Rolf Ekeus, head of United Nations weapons inspections in Iraq from 1991-97, has accused the US and other Security Council members of manipulating the United Nations inspections teams for their own political ends.
The revelation by one of the most respected Swedish diplomats is certain to strengthen Iraq's argument against allowing UN inspectors back into the country.
Kofi Annan, UN secretary-general, and Hans Blix, the UN's new chief weapons inspector, have for the past several months tried to negotiate a return of the inspectors with Naji Sabri, Iraq's foreign minister. Nearly every member of the UN is counting on a diplomatic breakthrough to avoid a US military attack against Iraq.
Speaking to Swedish radio, Mr Ekeus said there was no doubt that countries, especially the US, attempted to increase their influence over the inspections to favour their own interests. "As time went on, some countries, especially the US, wanted to learn more about other parts of Iraq's capacity."
Mr Ekeus said the US tried to find information about the whereabouts of Saddam Hussein, Iraq's president. He said he was able to rebuff such moves but that the pressure mounted after he left in 1997.
Most damning, he said that the US and other members of the Security Council pressed the teams to inspect sensitive areas, such as Iraq's ministry of defence when it was politically favourable for them to create a crisis situation. "They, [Security Council members] pressed the inspection leadership to carry out inspections which were controversial from the Iraqis' view, and thereby created a blockage that could be used as a justification for a direct military action," he said.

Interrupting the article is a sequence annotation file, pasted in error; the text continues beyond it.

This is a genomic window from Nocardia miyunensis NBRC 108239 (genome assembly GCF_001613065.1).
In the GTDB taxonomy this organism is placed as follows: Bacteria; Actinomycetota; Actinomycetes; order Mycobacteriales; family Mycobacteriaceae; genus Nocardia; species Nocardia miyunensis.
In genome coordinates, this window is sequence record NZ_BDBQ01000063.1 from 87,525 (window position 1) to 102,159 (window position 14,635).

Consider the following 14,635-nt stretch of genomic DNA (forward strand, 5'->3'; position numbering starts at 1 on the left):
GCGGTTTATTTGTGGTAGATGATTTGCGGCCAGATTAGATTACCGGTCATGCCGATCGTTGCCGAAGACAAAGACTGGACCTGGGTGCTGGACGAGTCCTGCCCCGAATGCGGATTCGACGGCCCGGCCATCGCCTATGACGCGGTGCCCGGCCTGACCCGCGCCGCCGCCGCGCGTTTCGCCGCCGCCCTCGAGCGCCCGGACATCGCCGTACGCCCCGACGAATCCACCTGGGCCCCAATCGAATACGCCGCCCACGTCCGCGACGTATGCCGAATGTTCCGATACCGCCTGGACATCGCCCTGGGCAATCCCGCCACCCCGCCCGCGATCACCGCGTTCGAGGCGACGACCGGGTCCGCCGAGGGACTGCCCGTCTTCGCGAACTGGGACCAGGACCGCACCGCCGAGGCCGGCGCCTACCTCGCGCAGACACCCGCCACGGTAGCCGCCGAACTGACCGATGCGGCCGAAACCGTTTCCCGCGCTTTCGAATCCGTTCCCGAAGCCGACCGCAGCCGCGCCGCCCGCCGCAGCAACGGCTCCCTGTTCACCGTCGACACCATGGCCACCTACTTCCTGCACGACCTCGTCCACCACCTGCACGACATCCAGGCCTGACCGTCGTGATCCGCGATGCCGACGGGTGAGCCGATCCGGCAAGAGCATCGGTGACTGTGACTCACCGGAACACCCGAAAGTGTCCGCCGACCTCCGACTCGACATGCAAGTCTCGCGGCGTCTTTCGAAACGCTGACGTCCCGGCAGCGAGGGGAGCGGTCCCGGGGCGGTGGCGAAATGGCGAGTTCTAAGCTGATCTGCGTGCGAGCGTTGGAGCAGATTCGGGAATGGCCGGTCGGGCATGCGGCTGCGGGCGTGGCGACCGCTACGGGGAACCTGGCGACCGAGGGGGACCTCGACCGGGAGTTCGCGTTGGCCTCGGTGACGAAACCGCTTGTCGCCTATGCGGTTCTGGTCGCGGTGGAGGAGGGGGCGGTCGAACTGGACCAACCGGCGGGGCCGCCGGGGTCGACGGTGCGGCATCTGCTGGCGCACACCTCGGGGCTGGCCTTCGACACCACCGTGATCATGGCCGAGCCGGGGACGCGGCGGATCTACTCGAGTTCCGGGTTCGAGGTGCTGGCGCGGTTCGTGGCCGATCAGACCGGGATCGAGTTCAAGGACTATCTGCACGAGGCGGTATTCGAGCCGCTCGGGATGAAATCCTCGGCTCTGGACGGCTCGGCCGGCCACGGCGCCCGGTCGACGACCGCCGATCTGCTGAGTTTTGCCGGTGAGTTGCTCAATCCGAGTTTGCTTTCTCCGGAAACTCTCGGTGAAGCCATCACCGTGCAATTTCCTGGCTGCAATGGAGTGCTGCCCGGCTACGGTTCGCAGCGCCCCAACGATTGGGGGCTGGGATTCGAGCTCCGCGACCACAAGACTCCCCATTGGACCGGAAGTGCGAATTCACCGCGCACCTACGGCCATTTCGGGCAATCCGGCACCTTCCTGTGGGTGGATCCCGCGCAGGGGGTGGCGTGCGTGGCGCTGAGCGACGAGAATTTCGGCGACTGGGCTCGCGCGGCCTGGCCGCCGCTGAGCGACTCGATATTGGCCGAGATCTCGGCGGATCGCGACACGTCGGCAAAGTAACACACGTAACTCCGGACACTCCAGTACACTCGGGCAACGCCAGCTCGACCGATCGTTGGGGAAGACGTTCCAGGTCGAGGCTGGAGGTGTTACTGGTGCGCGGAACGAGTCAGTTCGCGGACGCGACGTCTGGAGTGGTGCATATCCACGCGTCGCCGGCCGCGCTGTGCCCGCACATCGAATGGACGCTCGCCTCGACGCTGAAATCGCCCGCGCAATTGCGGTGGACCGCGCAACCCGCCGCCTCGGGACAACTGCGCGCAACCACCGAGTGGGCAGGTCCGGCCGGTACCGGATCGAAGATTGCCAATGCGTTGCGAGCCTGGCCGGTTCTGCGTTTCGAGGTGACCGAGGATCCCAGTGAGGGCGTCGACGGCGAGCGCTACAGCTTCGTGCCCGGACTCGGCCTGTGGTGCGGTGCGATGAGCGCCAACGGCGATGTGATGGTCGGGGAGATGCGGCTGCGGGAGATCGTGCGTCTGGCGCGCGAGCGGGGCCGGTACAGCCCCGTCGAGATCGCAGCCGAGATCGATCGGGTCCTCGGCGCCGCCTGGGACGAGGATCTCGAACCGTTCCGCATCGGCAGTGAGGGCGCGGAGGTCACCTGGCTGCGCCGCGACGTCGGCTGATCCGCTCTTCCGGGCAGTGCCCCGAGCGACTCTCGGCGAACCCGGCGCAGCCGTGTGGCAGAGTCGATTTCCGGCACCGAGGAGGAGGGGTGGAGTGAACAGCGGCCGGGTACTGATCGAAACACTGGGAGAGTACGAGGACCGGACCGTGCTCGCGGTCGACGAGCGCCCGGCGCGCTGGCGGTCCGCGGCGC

In a separate interview with Svenska Dagbladet, the Swedish newspaper, Mr Ekeus said that he had learnt after he left his position that the US had placed two of its own agents in the group of inspectors.
With the US determined to topple the Iraqi regime, officials in Baghdad argue that the return of inspectors at this time is certain to lead to intelligence gathering and to deliberate provocation on their part, thus giving legitimacy to a US attack.
Mr Sabri, Iraqi foreign minister, insists that Mr Blix has come under US pressure not to agree to any compromise with Baghdad.
Iraqi officials have been greatly frustrated - most recently at the talks with the UN in Vienna last month - by the Security Council's decision not to allow Mr Blix to discuss with Baghdad the key remaining disarmament tasks before inspectors return to the country.
Inspections based on a US agenda, says Mr Sabri, are simply impractical. "They proved a complete failure. The inspectors were procrastinating, prolonging the sanctions and providing a pretext for action against Iraq."
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